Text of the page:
First, the questions ask for me to go through her health history. Gosh, this is still tough for me. I have trouble rehashing her heart surgery in 2013 followed by 2 cardiac arrests and a week on life support. She also has a lasting problem from that event, which makes me sad to think about. And then, of course, there’s the fact that she has a genetic condition. And, while I’ve completely accepted and embraced the fact that she has Williams syndrome, sometimes just thinking about that first year can bring back memories of complete uncertainty, confusion, stress, and exhaustion. Trying to grasp what Williams syndrome meant for our child along with setting up doctors’ appointments alongside Early Intervention services was just EXHAUSTING.

Next, after filling out her health history, I’ll no doubt see the following question which is phrased in many ways but most commonly: “Is your child healthy?”

I don’t even know how to answer this question. I mean, yes, Emmy has both Williams syndrome and a lasting issue from her cardiac arrests. But she certainly SEEMS healthy. She smiles a lot, runs around all day, expresses her MANY opinions loudly, and pushes herself in everything she does.

I don’t even know how to define “healthy” when it comes to Emmy. On a day to day basis, she seems healthy to me, even after everything we’ve been through.

Then we’ll have moments that will make me positively freak out.

A few days ago, Emmy ate some mango (her favorite food). Then a couple hours later, she said, “Mommy, I need some help.” I looked over, and she was practically green. She then threw up twice.

And I got nervous. I’ll tell you why… When we were in the hospital after her heart surgery, one of the nurses told me that when something is wrong with the heart, it often presents itself in the stomach first. So vomiting could be a sign of a heart problem.

I tried to put that thought out of my mind and deal with Emmy’s situation as if it were just a stomach bug. I did all the usual things that I do with stomach bugs–cleaned her up, gave her some water; tucked her in bed for a bit. But she wouldn’t settle. I brought her downstairs and sat with her on my lap, as she clung to me. She was acting differently. She could barely sit up. She kept saying, “Mommy, I’m scared.”

All this after throwing up only twice??

She seemed to be getting worse quickly. She was practically limp in my arms, and then her eyes rolled back for a second.

And that was it. My mind took off racing. What if it is her heart? That was all I needed. Without another thought, I grabbed my purse and put her in the car. She didn’t even have shoes on! I ran back in to get her shoes and then hopped behind the driver’s seat. I turned around to look at her again. Am I overreacting??

“Emmy, are you ok? Should I take you to the hospital, or do you want to go back inside?”

She said weakly, “I want to go to hospital.”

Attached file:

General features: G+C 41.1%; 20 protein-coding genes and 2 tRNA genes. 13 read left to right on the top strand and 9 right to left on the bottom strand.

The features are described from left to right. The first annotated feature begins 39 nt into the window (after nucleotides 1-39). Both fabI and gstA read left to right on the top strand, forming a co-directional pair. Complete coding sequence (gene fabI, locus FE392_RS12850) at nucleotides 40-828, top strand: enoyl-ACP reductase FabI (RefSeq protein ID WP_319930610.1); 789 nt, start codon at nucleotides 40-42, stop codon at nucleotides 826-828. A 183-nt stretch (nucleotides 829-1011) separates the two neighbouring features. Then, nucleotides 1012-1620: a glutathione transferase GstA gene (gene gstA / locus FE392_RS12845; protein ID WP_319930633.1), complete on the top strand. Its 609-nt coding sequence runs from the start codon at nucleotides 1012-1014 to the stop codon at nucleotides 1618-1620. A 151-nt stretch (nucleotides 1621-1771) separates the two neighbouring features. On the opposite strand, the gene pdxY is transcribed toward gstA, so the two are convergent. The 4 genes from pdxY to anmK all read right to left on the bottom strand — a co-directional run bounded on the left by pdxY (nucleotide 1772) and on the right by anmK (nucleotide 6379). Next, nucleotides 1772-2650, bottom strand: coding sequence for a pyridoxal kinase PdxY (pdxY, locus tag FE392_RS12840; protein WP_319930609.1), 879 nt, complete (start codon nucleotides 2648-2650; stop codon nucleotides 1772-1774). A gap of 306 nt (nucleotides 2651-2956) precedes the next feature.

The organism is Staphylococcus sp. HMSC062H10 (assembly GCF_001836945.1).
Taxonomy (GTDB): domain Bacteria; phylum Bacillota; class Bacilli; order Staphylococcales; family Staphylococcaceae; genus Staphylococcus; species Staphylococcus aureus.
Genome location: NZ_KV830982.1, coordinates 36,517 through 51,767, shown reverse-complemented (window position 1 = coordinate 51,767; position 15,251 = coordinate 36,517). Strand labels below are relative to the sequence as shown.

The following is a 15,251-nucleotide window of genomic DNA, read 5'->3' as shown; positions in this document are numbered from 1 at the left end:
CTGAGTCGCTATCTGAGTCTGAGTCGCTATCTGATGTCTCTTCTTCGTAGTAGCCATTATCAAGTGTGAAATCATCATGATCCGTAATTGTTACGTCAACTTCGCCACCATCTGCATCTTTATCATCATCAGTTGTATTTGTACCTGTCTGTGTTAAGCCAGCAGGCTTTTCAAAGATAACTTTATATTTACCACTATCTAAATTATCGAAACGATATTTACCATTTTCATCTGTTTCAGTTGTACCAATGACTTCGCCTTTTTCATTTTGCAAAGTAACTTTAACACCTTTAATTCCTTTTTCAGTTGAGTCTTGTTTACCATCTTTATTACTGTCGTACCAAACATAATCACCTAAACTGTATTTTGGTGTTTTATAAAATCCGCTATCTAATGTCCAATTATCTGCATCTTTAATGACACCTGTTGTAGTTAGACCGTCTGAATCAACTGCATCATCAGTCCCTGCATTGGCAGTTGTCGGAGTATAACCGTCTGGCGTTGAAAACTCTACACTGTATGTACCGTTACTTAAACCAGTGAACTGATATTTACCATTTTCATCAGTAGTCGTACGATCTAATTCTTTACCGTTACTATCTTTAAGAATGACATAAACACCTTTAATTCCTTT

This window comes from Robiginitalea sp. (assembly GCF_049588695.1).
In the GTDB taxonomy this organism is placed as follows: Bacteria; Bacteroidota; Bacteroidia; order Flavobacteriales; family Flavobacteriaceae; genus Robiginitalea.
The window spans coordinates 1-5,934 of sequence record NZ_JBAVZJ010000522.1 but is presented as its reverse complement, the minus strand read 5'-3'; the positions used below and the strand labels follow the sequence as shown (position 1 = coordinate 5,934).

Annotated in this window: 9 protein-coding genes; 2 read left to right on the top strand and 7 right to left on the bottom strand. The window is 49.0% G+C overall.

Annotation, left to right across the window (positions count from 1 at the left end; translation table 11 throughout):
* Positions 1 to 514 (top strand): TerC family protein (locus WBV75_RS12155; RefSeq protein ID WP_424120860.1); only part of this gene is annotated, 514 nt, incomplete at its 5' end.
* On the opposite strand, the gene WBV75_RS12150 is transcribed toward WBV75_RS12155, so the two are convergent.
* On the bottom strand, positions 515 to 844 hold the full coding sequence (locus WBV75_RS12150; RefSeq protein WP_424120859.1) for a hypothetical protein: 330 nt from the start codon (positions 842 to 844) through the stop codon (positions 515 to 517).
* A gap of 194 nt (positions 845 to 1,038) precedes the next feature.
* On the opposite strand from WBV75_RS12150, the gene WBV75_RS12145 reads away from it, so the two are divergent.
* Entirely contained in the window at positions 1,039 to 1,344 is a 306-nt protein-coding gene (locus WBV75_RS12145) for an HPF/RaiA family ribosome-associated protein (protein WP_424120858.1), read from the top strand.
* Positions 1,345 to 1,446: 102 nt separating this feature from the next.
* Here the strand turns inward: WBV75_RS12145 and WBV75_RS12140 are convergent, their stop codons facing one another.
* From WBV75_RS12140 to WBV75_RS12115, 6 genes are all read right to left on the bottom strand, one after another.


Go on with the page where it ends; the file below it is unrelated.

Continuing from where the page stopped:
Done. I frantically drove to the hospital, peeking back to check on her along the way. She looked like she was going to pass out. Her eyes were closing, and her head was hanging down. I tried talking to her, but she would only answer in a slight whisper.

“YOU OK, EMMY?? ARE YOU EXCITED ABOUT YOUR BIRTHDAY COMING UP???” I was trying to get her interested in something–anything!

When we got to the ER, I breathed a huge sigh of relief. At last, we were safe. Someone was going to help us.

I practically ran her inside, and rattled off her health history. Emmy seemed to perk up when she noticed the tvs. And then she perked up even more when they brought her some Batman stickers. And then she REALLY perked up when they brought her an ice pop.

And all of a sudden, the child who completely scared the heck out of me an hour prior was sitting up in the hospital bed, happily watching Monsters Inc., eating her ice pop, and chatting up the hospital staff. She looked great. And then the attention started to turn to mom…

“So, mom, did you call the pediatrician?”

Nooooo.

“You didn’t call the pediatrician?”

Noooooooooooo. Honestly, it didn’t even cross my mind to call the pediatrician. After what we’ve been through medically with Emmy, I didn’t want to waste a precious second. In the past, I’ve seen her situation change in, literally, a heartbeat. She’s gone from “ok” to “clinging to life” in the space of a few seconds. The doctors will remind me that it was different back then. She was post-surgery. That was 2 whole years ago. But after living through that…after witnessing what happened to her…I can’t just forget. When I see her start to fade on me, my mind goes back there in a split second, and I freak out.

I think the staff in the ER thought I was a little bonkers. My child threw up twice, and I brought her to the ER. That’s all it takes, apparently, for Mom to freak out. I was told that she’s a healthy child, and I should treat her just like any other. And if she vomits, I shouldn’t worry about her heart.

So it seems the answer is, yes, she’s healthy.

But, seriously, telling me not to worry is like telling someone else to stop breathing. Worrying is what I DO. And I’m quite good at it! I’ve actually perfected it, thank you very much. 🙂

But here’s the deal… I wouldn’t be able to live with myself if there were something seriously wrong with Emmy and I brushed it off as nothing. When I feel like she’s giving me signs, it’s impossible to ignore them. I’ve witnessed things changing in an instant. I know the circumstances were different, and that was all 2 years ago. I know she was post-surgery. But after living through that, I can’t forget it.